The decision by any trustee board or employer to appoint a new administrator to their pension scheme is not one that is taken lightly. With few exceptions it will involve transitioning data between different software platforms, as well as a knowledge transfer from one firm to another.
Transformation in transitioning
The way in which these transitions take place probably looks quite different now compared to five or ten years ago. Historically, transitions were very much about the “data dump”, with the new administrator looking to get data mapped from the existing system to their own, and to inherit whatever files were available. These would usually be in various formats - paper, microfiche, electronic and in some cases, Excel files. After this, it was just a case of rolling up the sleeves and making the most of what you had.
Nowadays a properly managed transition will look very closely at the data being inherited, carrying out various audits to ensure its integrity, and measuring it in line with The Pension Regulator’s guidance. Part of the onboarding process should be a complete data audit and cleanse. Most defined benefit schemes will be on some path to eventual buy out, so getting data to a specific standard, and then maintaining or improving this standard, is a key objective. It is fair to say that scheme sponsors will be taking more of an interest in the transition process and how it is managed than they might have in the past.
The way in which members engage with their scheme administrator has also evolved in recent years. Many schemes now offer the opportunity for members to self-serve via an online portal, or in some cases, mobile devices. This is only possible if there is automation of calculations, which relies on having clean data, and in putting together a comprehensive Benefit Specification, to allow the required coding of systems as part of the transition. For defined contribution benefits this is equally important, as members now want the opportunity to go online and to switch investments in real time.
The onboarding process is key in building all of the functionality that will facilitate member self-serve.
Fail to prepare …
A well-managed transition will have a project manager at the helm to ensure that key milestones are hit, that there is visibility of progress to key stakeholders through effective reporting and to identify and mitigate against any risks, in advance of these materialising.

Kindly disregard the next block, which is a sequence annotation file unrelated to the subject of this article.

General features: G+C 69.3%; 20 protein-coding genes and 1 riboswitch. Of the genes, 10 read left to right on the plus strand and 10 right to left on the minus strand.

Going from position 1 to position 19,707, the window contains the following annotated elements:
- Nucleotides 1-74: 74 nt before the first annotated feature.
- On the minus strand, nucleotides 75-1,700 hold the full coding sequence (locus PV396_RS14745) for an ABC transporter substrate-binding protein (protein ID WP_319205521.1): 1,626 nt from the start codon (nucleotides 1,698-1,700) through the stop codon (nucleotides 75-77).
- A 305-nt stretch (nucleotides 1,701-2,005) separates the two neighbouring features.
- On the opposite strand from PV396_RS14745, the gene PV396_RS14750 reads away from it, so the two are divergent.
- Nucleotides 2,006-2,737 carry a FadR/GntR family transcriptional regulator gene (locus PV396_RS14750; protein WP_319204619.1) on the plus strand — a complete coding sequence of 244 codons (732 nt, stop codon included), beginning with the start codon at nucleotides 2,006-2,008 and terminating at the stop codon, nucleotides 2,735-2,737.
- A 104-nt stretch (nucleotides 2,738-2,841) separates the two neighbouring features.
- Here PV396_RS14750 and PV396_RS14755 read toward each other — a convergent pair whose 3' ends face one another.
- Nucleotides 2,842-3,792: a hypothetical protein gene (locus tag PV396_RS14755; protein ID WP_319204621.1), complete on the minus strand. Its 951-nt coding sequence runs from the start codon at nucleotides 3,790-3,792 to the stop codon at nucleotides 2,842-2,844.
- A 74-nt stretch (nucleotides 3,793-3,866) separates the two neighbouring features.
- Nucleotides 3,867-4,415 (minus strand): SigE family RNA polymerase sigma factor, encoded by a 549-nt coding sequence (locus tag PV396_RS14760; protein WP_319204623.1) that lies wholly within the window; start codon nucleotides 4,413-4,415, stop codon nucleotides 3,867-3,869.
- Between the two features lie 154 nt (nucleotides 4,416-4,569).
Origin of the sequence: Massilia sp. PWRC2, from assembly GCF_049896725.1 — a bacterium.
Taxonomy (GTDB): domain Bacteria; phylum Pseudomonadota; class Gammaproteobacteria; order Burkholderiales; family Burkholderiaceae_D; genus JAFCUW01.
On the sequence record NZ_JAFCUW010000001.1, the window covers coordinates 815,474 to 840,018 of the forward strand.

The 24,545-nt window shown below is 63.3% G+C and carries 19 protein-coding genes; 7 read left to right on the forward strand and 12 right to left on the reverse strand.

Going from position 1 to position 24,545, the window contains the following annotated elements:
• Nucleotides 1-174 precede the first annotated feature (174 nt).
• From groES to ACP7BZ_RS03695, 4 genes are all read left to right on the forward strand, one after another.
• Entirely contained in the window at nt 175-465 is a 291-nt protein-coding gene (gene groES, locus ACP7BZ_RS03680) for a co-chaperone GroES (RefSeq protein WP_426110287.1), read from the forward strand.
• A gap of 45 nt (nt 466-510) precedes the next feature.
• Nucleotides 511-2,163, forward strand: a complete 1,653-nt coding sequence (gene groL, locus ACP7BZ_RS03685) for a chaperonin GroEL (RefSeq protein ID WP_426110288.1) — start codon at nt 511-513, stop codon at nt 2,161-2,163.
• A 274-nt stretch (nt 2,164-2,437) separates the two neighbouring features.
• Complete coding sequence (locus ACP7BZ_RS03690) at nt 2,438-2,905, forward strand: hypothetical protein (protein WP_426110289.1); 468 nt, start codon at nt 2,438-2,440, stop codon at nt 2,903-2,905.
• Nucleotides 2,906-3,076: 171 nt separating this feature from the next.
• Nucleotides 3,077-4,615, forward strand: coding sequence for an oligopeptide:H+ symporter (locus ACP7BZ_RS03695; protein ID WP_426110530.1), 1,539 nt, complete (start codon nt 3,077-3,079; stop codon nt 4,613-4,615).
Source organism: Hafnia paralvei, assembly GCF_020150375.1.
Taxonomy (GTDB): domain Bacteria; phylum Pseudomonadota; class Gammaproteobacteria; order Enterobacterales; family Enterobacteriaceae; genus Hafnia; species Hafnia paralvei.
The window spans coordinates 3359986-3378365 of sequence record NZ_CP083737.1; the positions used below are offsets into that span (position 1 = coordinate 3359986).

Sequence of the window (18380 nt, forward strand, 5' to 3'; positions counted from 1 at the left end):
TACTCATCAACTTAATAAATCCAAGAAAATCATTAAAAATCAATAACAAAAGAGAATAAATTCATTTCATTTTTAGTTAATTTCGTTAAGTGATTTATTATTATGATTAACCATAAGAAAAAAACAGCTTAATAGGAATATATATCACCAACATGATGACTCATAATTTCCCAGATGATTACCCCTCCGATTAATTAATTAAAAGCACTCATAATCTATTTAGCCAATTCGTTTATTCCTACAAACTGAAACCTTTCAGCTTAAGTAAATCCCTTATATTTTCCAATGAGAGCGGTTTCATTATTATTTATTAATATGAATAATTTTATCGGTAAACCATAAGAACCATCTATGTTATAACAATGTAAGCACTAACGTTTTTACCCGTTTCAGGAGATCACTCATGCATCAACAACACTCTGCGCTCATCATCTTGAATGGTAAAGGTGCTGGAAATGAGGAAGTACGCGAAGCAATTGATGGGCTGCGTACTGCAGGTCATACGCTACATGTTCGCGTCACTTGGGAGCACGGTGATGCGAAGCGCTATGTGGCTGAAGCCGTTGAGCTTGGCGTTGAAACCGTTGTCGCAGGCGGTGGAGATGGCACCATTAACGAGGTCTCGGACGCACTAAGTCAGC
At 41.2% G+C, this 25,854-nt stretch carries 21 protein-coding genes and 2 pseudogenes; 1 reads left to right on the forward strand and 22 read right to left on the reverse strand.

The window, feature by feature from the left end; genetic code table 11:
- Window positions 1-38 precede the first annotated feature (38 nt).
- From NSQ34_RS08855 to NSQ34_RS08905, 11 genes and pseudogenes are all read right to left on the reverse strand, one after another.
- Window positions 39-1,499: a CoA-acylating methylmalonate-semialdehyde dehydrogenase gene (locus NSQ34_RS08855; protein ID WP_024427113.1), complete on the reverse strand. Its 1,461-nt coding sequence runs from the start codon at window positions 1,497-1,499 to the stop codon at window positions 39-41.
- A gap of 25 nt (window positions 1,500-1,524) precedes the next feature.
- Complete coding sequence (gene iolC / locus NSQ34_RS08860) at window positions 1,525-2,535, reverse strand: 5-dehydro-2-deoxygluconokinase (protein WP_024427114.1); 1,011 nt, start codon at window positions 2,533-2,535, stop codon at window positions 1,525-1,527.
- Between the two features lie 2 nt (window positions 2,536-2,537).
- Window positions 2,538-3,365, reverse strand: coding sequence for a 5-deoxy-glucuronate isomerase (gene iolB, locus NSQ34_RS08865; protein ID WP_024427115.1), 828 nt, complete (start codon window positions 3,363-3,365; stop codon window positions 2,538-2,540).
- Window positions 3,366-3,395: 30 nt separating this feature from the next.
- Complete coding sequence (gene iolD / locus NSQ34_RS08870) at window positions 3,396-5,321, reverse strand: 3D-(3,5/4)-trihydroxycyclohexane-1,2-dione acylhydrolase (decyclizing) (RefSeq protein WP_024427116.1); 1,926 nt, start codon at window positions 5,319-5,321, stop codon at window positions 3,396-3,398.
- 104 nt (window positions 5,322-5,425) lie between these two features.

Aside from managing the data transition, the project manager should also ensure the following:
- The transfer of all treasury functions, which is particularly key when the transition is happening around year end and the preparation of accounts is in progress. It is not uncommon for the incumbent to retain responsibility for the accounts preparation and audit process before handing over.
- The transfer of the pension payroll where this is part of the services being provided. It is usual for at least one parallel run to be undertaken, and again it is important that this is managed effectively, particularly when onboarding is occurring around the time annual increases are awarded, and/or around tax year end.
- The thorough transfer of all key scheme documentation and individual member records. Nowadays, these should all be held electronically and, in a best case scenario, they will be properly indexed. Where paper records do exist, these should be identified and the project plan should include for these to be digitised as part of the transition.
- That there is clear responsibility around the work in progress at the time of the handover, with agreement reached between both parties on who is dealing with what. In some cases, a blackout period will be agreed, particularly where defined contribution benefits are involved, with a period where member transactions are not allowed.
- Where required, an administration manual should be put in place to support the employer and trustees in their future dealings with the new administrator.
- Effective member engagement, where all members receive a communication advising them of the switch in administrator, and providing key points of contact going forward.
Co-operation and collaboration
The process is of course much more detailed that this summary describes, and in many cases could run for anywhere between 12 and 18 months depending on the size of the scheme. Any transition will only be successful if it is properly planned and managed, and if all parties work in a spirit of co-operation.